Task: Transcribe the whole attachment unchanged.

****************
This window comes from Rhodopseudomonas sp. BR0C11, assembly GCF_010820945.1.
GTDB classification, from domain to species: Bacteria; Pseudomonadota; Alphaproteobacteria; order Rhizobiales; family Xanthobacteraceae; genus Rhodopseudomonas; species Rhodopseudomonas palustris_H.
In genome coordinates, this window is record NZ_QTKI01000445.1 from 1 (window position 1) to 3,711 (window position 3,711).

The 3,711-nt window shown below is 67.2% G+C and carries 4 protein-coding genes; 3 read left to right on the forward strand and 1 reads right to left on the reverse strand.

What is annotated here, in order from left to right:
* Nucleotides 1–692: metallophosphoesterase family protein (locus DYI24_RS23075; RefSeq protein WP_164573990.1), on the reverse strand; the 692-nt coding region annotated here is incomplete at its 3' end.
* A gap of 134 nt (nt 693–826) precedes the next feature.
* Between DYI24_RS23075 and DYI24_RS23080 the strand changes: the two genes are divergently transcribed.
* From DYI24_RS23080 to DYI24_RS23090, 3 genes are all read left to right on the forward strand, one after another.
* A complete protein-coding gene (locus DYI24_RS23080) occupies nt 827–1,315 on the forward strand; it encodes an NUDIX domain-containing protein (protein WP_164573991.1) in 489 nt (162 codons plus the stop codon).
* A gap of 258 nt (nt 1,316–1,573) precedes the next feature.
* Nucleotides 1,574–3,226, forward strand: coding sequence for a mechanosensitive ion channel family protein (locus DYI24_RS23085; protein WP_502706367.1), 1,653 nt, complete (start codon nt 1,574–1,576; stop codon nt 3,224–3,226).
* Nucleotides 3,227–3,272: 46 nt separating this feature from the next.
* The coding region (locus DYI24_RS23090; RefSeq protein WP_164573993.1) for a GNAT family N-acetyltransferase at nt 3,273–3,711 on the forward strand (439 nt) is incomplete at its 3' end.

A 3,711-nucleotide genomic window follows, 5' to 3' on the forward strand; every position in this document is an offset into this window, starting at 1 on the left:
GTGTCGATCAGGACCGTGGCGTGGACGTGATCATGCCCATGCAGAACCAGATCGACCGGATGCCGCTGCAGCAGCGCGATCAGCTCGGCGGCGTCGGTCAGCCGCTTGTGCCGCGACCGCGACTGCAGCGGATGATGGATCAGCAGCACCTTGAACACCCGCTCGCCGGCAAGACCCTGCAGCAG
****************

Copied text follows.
This window comes from Rhodopseudomonas sp. BR0C11, assembly GCF_010820945.1.
GTDB classification, from domain to species: Bacteria; Pseudomonadota; Alphaproteobacteria; order Rhizobiales; family Xanthobacteraceae; genus Rhodopseudomonas; species Rhodopseudomonas palustris_H.
In genome coordinates, this window is record NZ_QTKI01000445.1 from 1 (window position 1) to 3,711 (window position 3,711).

The 3,711-nt window shown below is 67.2% G+C and carries 4 protein-coding genes; 3 read left to right on the forward strand and 1 reads right to left on the reverse strand.

What is annotated here, in order from left to right:
* Nucleotides 1–692: metallophosphoesterase family protein (locus DYI24_RS23075; RefSeq protein WP_164573990.1), on the reverse strand; the 692-nt coding region annotated here is incomplete at its 3' end.
* A gap of 134 nt (nt 693–826) precedes the next feature.
* Between DYI24_RS23075 and DYI24_RS23080 the strand changes: the two genes are divergently transcribed.
* From DYI24_RS23080 to DYI24_RS23090, 3 genes are all read left to right on the forward strand, one after another.
* A complete protein-coding gene (locus DYI24_RS23080) occupies nt 827–1,315 on the forward strand; it encodes an NUDIX domain-containing protein (protein WP_164573991.1) in 489 nt (162 codons plus the stop codon).
* A gap of 258 nt (nt 1,316–1,573) precedes the next feature.
* Nucleotides 1,574–3,226, forward strand: coding sequence for a mechanosensitive ion channel family protein (locus DYI24_RS23085; protein WP_502706367.1), 1,653 nt, complete (start codon nt 1,574–1,576; stop codon nt 3,224–3,226).
* Nucleotides 3,227–3,272: 46 nt separating this feature from the next.
* The coding region (locus DYI24_RS23090; RefSeq protein WP_164573993.1) for a GNAT family N-acetyltransferase at nt 3,273–3,711 on the forward strand (439 nt) is incomplete at its 3' end.

A 3,711-nucleotide genomic window follows, 5' to 3' on the forward strand; every position in this document is an offset into this window, starting at 1 on the left:
GTGTCGATCAGGACCGTGGCGTGGACGTGATCATGCCCATGCAGAACCAGATCGACCGGATGCCGCTGCAGCAGCGCGATCAGCTCGGCGGCGTCGGTCAGCCGCTTGTGCCGCGACCGCGACTGCAGCGGATGATGGATCAGCAGCACCTTGAACACCCGCTCGCCGGCAAGACCCTGCAGCAG